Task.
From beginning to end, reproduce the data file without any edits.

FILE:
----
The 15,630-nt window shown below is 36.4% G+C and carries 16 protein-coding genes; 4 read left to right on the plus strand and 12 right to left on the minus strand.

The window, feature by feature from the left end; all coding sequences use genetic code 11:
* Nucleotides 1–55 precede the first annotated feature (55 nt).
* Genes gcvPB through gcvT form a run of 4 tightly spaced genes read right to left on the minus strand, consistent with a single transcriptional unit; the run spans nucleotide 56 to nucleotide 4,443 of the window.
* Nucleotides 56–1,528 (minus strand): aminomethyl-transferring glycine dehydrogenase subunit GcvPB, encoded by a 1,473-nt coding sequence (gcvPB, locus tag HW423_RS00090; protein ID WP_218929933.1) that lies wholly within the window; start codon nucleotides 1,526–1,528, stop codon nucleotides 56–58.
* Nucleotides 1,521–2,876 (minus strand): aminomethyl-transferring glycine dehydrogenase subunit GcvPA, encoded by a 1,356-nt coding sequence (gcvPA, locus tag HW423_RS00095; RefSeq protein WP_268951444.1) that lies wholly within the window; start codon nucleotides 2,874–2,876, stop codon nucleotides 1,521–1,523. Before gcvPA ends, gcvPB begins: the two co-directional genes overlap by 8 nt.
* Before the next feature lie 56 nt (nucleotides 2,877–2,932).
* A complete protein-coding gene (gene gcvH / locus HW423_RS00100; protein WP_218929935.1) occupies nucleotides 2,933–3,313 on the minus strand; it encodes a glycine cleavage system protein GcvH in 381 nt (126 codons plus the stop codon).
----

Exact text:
The 15,630-nt window shown below is 36.4% G+C and carries 16 protein-coding genes; 4 read left to right on the plus strand and 12 right to left on the minus strand.

The window, feature by feature from the left end; all coding sequences use genetic code 11:
* Nucleotides 1–55 precede the first annotated feature (55 nt).
* Genes gcvPB through gcvT form a run of 4 tightly spaced genes read right to left on the minus strand, consistent with a single transcriptional unit; the run spans nucleotide 56 to nucleotide 4,443 of the window.
* Nucleotides 56–1,528 (minus strand): aminomethyl-transferring glycine dehydrogenase subunit GcvPB, encoded by a 1,473-nt coding sequence (gcvPB, locus tag HW423_RS00090; protein ID WP_218929933.1) that lies wholly within the window; start codon nucleotides 1,526–1,528, stop codon nucleotides 56–58.
* Nucleotides 1,521–2,876 (minus strand): aminomethyl-transferring glycine dehydrogenase subunit GcvPA, encoded by a 1,356-nt coding sequence (gcvPA, locus tag HW423_RS00095; RefSeq protein WP_268951444.1) that lies wholly within the window; start codon nucleotides 2,874–2,876, stop codon nucleotides 1,521–1,523. Before gcvPA ends, gcvPB begins: the two co-directional genes overlap by 8 nt.
* Before the next feature lie 56 nt (nucleotides 2,877–2,932).
* A complete protein-coding gene (gene gcvH / locus HW423_RS00100; protein WP_218929935.1) occupies nucleotides 2,933–3,313 on the minus strand; it encodes a glycine cleavage system protein GcvH in 381 nt (126 codons plus the stop codon).